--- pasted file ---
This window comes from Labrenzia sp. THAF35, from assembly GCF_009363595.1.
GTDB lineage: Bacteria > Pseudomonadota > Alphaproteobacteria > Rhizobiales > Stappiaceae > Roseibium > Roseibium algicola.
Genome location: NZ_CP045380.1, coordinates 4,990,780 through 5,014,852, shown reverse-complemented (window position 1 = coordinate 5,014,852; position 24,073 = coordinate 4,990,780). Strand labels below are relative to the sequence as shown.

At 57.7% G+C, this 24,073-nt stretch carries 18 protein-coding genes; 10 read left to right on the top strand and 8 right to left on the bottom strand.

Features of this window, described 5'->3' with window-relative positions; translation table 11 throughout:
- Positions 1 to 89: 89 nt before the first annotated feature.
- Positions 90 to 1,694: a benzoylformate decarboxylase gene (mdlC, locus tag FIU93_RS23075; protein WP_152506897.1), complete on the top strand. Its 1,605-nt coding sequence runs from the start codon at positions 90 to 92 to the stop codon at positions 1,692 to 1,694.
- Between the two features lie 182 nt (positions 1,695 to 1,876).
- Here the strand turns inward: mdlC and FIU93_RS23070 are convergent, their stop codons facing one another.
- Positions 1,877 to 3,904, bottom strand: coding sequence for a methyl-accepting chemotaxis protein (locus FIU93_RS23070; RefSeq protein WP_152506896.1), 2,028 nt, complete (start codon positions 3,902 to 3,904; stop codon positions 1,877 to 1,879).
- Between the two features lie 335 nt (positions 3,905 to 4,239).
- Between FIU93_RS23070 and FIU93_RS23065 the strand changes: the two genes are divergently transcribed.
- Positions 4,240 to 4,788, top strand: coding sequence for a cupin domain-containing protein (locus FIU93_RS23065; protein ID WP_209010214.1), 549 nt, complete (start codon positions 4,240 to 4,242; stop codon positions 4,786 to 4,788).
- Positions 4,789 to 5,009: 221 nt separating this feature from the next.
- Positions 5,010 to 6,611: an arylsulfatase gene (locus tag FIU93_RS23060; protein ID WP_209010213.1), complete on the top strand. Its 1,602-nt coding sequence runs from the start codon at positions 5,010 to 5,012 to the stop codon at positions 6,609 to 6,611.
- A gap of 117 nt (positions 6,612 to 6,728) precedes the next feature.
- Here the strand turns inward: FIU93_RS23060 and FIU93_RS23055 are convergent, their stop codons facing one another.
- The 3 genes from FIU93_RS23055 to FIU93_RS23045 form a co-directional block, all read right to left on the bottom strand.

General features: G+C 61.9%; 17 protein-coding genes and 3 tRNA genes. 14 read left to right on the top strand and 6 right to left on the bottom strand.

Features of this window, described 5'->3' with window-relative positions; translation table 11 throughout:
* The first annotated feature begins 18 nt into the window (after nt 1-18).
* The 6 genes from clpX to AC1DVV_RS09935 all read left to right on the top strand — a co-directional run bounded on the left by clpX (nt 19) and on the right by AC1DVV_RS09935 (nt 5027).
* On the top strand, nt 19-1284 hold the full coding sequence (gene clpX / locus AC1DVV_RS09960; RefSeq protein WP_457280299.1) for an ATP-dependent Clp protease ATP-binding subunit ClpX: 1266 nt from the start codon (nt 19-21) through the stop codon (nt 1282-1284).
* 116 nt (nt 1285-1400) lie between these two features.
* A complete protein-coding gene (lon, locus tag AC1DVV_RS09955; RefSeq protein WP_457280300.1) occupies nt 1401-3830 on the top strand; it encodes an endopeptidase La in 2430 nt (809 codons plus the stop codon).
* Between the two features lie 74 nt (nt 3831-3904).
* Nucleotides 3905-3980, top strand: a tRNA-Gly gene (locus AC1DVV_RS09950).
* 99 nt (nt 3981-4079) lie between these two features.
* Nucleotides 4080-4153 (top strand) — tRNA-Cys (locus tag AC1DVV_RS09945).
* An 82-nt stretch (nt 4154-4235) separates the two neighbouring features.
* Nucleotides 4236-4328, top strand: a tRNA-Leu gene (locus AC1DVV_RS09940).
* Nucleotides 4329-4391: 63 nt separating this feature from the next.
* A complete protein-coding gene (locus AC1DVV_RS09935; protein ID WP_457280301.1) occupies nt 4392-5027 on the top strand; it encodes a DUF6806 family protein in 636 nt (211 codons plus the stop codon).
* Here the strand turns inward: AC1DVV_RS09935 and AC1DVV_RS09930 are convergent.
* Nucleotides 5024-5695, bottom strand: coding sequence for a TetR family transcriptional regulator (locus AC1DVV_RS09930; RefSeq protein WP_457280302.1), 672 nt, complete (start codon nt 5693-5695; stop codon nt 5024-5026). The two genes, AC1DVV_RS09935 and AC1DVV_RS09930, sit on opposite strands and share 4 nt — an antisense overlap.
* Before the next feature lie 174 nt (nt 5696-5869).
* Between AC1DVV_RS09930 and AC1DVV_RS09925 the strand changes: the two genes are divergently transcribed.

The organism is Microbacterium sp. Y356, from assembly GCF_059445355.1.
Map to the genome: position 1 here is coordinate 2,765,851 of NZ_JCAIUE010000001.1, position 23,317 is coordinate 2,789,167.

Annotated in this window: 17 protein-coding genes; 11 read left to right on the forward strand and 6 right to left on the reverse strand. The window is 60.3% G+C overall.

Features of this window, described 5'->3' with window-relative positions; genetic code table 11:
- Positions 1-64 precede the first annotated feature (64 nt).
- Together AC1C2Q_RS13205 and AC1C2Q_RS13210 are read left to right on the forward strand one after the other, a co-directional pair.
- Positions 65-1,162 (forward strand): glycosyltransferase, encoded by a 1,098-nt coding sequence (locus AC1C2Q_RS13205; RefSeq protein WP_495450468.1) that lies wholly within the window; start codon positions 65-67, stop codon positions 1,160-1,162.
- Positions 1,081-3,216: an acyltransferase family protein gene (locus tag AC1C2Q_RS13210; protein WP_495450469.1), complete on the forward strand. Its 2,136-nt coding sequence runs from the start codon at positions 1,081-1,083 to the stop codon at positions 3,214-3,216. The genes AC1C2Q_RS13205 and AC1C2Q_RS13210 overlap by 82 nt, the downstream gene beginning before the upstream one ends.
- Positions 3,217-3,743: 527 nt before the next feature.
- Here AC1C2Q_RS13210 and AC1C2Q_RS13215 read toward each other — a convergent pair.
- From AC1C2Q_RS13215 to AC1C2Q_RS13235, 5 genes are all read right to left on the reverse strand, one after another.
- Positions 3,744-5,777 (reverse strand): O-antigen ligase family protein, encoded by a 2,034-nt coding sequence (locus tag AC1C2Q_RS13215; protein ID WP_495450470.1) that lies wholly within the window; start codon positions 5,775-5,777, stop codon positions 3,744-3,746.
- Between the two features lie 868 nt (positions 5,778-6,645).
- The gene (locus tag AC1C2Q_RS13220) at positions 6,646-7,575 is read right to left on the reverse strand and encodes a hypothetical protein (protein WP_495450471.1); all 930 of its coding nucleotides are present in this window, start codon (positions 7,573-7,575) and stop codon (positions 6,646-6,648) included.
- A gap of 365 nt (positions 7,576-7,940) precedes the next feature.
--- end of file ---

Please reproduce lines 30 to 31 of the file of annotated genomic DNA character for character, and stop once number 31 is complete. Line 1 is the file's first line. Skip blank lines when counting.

* An 82-nt stretch (nt 4154-4235) separates the two neighbouring features.
* Nucleotides 4236-4328, top strand: a tRNA-Leu gene (locus AC1DVV_RS09940).